I forgot that I'd promised to drive home
Manchester UK (PRWEB) December 25, 2008
Swinton, the UK's leading high street insurance retailer, has found that an overwhelming majority of couples admit they regularly row over who should drive to social gatherings over the festive season. In a survey of 1,000 Swinton motor insurance customers 78% said the issue caused serious arguments every year.
The research also found that even when a nominated driver for the return journey had been agreed, 38% people stated this arrangement usually broke down when it came to actually setting off for the evening - with more rows erupting just minutes before the planned departure.
But according to Swinton's survey the recriminations very often don't end there. Their data reveals that even after arriving at a function, 63% of those who had agreed to drive back admitted they had, at least once, accidentally consumed too many units to fulfill their driving responsibilities , having to resort to a taxi or lift for the journey home instead. Not only does this undoubtedly lead to more arguments, but also the added problem of how to retrieve the car the next day.
However another 23% of nominated drivers confessed that on some occasions they had no intention of sticking to the deal and had knowingly drunk too much. Common excuses used to cover up such selfish behaviour later included "I forgot that I'd promised to drive home", "I didn't realise how strong the drinks were" and "I lost count of how many I'd had".
Regardless of accidental or deliberate over indulgence, those surveyed by Swinton said that such a situation resulted in either the other partner having to remain under the limit before driving home, arranging a lift with another guest at short notice, or getting a taxi.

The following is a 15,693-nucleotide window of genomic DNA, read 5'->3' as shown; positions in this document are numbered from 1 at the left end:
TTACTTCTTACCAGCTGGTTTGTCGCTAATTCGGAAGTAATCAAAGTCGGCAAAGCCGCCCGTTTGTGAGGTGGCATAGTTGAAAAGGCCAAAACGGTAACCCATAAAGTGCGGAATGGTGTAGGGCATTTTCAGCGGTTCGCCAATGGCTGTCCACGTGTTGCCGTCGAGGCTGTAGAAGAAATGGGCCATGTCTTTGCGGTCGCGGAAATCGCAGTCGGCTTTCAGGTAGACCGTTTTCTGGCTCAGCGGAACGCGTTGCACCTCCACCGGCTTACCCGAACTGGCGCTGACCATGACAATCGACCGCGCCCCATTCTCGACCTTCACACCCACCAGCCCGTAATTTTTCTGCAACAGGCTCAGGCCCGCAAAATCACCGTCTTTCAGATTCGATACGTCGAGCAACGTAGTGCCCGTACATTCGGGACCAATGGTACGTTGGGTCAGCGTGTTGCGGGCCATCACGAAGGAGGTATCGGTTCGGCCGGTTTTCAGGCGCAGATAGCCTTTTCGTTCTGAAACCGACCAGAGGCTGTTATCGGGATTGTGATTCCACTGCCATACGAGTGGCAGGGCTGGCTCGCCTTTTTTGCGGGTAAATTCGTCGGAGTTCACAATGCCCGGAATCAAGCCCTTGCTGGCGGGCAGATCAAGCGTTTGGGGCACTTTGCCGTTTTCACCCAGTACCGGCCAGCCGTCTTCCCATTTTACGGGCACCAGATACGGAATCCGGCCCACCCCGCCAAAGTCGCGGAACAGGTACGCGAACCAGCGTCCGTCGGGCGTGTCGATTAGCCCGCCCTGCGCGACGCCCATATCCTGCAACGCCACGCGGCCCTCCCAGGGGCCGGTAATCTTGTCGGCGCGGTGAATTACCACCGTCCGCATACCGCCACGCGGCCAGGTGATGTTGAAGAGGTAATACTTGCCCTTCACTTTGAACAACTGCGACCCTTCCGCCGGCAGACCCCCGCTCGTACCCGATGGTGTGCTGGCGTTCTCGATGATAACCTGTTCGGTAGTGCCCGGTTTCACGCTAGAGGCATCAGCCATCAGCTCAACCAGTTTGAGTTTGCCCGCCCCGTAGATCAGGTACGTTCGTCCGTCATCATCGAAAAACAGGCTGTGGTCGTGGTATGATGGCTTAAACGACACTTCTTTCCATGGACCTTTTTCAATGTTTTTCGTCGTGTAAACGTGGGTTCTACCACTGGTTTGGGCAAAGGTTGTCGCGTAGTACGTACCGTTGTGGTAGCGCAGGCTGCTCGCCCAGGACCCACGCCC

Steve Chelton, Swinton's Insurance Development manager, said of the findings: "Christmas remains a very sociable time of year and many people still like to have parties and gatherings where alcohol plays a major part in the celebrations. However for guests to attend such occasions often requires someone to drive as taking a taxi is often seen as too expensive and the use of public transport not feasible.
"According to our research this is where the festive spirit quickly deserts many couples as the question of who drives becomes a major source of arguments before, during and after such social events.
"These figures also indicate that even when a decision about the nominated driver has been reached, many people later renege on their promise and that some even deliberately plan to get out of driving upon arrival and then lie to their partner about how it happened. But whatever the circumstances when this situation arises the result is that people had to make alternative, safe arrangements to get home. However this additional stress and inconvenience only makes the issue of who drives even more divisive every time Christmas comes around."
Swinton's advice to anybody that relies on a car to get to and from an event where alcohol will be present is to always take the number of a local taxi firm and carry sufficient cash to cover their cab fare home, regardless of their prior arrangements or partner's promises.
For further information please contact Anoushka Foster, Richard Bond or Sarah Challinor at SKV Public Relations on 0161 838 7770
- With 470 branches nationwide Swinton is the UK's largest high street insurance retailer
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